First of all, because after reaching 0, there will be no slip. Therefore, we consider slip as part of the ability to jump. So we redefine the behavior of a jump, and change the slip after jumping into slip first and then jumping.
So, naturally, from any position i, the range that can jump is: $[i-b[i]-a[i-b[i]], i-b[i]]$.
Suppose we jump to 4 meters from a certain position. At this time, according to the definition of the problem, it should be down 1 meter. So the next jump is from 5 meters. But according to the new definition, we don’t have to slide down, but say, “Starting from 4 meters, we can jump from 0 to 5 meters.”
The significance of doing this is: 1. No need to consider the slip. 2. Starting from any position, you can jump to a continuous interval. 3. The right value of this interval must be greater than the current position (because $b[i]\geq 0$).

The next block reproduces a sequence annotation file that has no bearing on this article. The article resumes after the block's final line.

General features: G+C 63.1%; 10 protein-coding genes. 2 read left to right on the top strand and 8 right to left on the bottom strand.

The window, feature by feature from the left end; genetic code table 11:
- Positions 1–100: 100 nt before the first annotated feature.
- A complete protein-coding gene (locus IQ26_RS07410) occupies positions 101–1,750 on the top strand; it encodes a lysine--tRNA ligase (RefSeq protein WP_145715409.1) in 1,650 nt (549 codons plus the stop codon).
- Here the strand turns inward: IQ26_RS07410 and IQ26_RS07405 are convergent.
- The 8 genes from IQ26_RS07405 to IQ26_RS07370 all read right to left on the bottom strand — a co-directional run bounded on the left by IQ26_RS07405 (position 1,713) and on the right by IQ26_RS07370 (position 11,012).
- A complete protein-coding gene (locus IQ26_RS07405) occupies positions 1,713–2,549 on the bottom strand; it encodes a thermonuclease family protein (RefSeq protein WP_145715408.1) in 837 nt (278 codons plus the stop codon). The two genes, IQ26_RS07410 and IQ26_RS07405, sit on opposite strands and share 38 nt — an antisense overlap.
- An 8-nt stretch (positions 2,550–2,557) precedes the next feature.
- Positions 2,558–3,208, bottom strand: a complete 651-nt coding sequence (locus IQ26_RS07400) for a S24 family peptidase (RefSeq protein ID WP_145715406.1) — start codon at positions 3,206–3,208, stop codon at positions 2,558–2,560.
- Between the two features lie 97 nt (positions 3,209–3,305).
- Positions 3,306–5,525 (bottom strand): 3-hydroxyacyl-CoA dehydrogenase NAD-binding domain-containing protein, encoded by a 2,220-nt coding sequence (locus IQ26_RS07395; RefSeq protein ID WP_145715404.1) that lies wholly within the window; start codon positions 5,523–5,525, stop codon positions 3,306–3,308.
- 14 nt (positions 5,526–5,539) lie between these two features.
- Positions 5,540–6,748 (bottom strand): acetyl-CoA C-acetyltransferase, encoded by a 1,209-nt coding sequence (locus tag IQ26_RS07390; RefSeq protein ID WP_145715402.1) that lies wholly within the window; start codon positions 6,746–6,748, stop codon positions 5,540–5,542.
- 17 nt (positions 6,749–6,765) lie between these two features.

We consider the position which before reaching 0 meters. Assume that there are two positions that can reach 0 with one jump. We use x and y to denote these two positions, where x is closer to 0 than y.
So we can clearly find from the figure below that y can not only jump to 0 meters, but also jump to the position of x. (The yellow part in the figure represents the range that can be jumped from x, and the red part represents the range that can be jumped from y)
In the same way, we consider the point where we can jump to x and y (that is, we consider the second last jump). It is not difficult to find that if we can jump to x, we must also can jump to y.
So naturally, we start from now=0 and find the farthest one of the points that can jump to now every time. Until now=n.
The remaining problem is how to find all the points that can jump to now. We can use a similar way of pairing parentheses to discretize the jumpable range of each point on the number line.